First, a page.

Magazine of the Socialist Party, Australian section of the CWI

Gun control and the causes of violence

The debate over gun control has risen to a new level in the United States, with hundreds of thousands of people rallying for greater restrictions on firearms in the wake of a mass shooting at a high school in Parkland, Florida.

High school students have led a wave of protests calling for greater gun control as a basic public health measure against mass shootings. This is a good initial demand. The experience of Australia has been that making guns less available reduces gun deaths. But the roots of gun violence and mass murder lie in the nature of capitalist society itself.

The US has the highest firearm murder rate in the developed world, and the highest number of firearms per person of any country. The US statistics put it in a league of its own – it cannot be compared with any other country, not even countries with mandatory military service or active warzones. In the US, a $2 billion-a-year gun industry and its lobby group, the National Rifle Association, has successfully held back gun control for many years.

Comprehensive gun control was introduced in Australia in 1996, after the Port Arthur massacre in which 35 people were murdered. Polls at the time showed 90-95% support for the measures. The National Firearms Agreement was brought in by a conservative government on the back of a wave of public revulsion at the massacre.

From 1981 to 1996 there were thirteen mass shootings in Australia; after 1996 there haven’t been any. Gun murders also went into dramatic decline. To protect its profits, the gun industry, like the tobacco and fossil fuel industries, has run a campaign to create doubt over the basic facts. But a 2016 review of 130 studies across 10 countries, including Australia, found that gun control is definitively associated with fewer gun deaths.

But gun control alone won’t solve the problem of violence. Since 1996, Australia has not seen the kind of mass shootings that are routine for the US. But there have been smaller-scale shootings, serial murders, and mass murders by arson and – fresh in the minds of Melbournians – by car. Often, the criminals involved have histories of crimes like domestic abuse and rape.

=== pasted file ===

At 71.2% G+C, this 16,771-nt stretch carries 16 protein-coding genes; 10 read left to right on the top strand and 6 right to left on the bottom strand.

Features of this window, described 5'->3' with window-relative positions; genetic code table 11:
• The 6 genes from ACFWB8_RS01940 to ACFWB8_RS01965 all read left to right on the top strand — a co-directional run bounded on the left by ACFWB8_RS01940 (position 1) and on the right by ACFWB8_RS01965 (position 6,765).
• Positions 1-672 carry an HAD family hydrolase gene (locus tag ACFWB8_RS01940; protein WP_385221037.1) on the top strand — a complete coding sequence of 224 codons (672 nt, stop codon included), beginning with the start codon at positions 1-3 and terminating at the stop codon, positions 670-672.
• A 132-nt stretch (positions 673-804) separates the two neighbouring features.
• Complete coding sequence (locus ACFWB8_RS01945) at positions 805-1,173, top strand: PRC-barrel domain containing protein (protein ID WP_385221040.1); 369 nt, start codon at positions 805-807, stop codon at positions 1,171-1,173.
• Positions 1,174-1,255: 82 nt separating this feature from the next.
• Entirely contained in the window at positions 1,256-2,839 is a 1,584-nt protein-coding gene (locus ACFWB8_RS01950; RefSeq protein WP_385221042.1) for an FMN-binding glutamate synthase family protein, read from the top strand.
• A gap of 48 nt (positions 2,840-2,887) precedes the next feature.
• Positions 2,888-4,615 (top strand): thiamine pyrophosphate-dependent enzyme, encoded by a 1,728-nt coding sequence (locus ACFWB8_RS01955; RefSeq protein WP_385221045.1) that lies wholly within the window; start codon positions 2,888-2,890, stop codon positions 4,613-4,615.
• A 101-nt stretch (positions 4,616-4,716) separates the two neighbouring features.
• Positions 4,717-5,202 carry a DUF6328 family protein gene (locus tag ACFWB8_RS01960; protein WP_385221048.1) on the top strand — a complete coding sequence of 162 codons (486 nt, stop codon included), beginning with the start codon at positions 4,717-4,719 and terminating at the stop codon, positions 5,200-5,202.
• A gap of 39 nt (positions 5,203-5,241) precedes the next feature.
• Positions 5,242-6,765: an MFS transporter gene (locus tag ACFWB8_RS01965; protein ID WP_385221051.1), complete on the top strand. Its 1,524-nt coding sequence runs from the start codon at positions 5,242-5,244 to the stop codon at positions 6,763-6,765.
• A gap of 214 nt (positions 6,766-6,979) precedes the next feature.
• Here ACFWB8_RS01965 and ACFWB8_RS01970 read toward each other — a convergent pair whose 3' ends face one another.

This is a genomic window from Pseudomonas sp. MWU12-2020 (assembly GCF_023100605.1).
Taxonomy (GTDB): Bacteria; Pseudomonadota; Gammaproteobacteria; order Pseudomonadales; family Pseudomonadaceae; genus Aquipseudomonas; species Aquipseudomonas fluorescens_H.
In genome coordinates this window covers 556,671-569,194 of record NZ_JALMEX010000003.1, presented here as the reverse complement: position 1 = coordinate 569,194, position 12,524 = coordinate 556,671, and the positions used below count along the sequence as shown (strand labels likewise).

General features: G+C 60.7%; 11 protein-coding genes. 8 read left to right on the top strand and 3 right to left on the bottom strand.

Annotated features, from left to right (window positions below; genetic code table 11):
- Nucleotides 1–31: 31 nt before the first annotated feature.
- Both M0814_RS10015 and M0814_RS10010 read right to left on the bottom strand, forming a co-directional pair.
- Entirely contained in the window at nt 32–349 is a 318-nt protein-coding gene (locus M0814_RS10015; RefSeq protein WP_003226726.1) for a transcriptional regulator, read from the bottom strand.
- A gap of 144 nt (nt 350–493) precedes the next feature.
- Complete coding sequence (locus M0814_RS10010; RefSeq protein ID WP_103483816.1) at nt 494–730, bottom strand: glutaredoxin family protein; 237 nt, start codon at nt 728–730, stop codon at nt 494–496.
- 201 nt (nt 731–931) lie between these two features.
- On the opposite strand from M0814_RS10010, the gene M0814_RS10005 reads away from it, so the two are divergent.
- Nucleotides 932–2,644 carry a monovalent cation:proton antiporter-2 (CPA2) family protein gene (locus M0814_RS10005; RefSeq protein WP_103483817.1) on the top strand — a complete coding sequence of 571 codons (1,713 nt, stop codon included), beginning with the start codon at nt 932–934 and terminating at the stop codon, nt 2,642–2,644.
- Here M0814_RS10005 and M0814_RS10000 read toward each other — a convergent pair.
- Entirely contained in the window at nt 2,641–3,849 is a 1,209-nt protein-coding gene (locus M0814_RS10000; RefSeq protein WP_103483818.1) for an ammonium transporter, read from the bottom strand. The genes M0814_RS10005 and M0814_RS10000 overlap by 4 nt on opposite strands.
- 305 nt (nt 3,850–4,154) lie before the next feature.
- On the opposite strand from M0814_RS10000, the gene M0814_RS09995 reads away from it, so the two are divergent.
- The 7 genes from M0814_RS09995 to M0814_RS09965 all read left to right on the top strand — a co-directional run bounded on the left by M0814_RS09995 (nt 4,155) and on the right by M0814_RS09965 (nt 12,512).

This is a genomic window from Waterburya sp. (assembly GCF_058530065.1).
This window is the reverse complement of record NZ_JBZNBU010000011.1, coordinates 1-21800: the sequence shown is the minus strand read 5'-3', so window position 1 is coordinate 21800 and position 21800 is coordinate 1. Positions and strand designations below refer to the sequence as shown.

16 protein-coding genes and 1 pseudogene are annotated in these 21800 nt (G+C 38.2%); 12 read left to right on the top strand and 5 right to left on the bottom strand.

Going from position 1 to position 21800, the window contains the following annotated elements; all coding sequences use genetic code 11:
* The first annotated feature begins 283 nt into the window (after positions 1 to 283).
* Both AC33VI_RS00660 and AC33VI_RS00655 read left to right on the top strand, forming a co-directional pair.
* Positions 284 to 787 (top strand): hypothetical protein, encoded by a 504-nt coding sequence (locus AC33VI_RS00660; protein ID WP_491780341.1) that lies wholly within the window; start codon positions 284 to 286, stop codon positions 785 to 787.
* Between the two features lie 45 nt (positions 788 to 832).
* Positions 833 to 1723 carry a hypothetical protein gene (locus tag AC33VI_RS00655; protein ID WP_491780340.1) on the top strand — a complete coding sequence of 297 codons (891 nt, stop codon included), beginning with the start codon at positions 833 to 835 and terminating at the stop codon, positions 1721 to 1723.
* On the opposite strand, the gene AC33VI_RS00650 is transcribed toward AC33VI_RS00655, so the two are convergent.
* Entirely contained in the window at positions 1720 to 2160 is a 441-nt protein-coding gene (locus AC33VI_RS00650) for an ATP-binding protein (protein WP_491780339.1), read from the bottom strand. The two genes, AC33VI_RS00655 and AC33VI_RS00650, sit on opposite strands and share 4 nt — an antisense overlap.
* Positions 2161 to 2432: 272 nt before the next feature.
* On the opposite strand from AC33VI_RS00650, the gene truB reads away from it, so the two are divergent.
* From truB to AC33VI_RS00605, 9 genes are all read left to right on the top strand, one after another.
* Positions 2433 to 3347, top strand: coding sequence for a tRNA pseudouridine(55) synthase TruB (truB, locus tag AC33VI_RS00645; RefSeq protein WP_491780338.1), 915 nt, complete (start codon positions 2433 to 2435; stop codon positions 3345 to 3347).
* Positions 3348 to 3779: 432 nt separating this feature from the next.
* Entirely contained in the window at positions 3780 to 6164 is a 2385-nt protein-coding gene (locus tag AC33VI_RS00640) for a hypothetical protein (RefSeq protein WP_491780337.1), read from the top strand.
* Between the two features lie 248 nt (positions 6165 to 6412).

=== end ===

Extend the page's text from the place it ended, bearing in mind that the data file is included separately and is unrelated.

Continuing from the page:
Domestic violence and sexual assault are leading sources of violence in Australia. A deeply sexist society breeds these crimes, and usually leaves perpetrators free to escalate their violence. Movements against violence and sexual assault and support services for victims are essential.

Gun control also leaves weapons in the hands of the police, who shoot huge numbers of ordinary people in the US – disproportionately black people. In Australia, Aboriginal deaths in police custody are still happening almost three decades after an ineffective Royal Commission, and migrant communities face ongoing racist police harassment, including assaults.

Socialists call for police to be taken under democratic community control, and for racist officers to be sacked outright. Democratically elected committees should oversee all investigations into police violence. But violence cannot be ended with regulation. This is not because violence is a basic human trait, but because it is created by capitalist society.

Ordinary people show each other care and support on a daily basis. We are all dependent on countless others to survive – the working class makes the wealth of society collectively. We have a common interest in working together, and our struggles unite us regardless of our differences. The mutual respect seen on a picket line is a glimpse of what humans are really capable of.

In contrast, capitalists preach an ideology of brutal competition. This is how they make their money. Their ideas serve to keep us divided, and to justify cuts to welfare, health and education. In Margaret Thatcher’s words, “there is no such thing as society”. These cuts further strengthen the idea that we are all on our own. Cuts to mental health services mean that the tiny minority of mentally ill people prone to violence fail to get treatment.

In the capitalist worldview, other people don’t deserve care – they are objects to be used or rivals to get in your way. This is the context in which depraved murderers are made.

It is natural that people want to keep powerful weapons away from possible killers. We should oppose leaving the sale of guns under the control of a right-wing, profit-focused gun industry, just as we oppose leaving them in the hands of the police and army.

Socialists call for gun clubs, shops, and manufacturing to be brought into public hands and taken under the democratic control of working class people. Elected committees of workers should decide who does and does not get a gun licence. But we need to create a world run by workers themselves – a socialist world – to finally uproot this culture of domination, misogyny and violence.

By David Elliott

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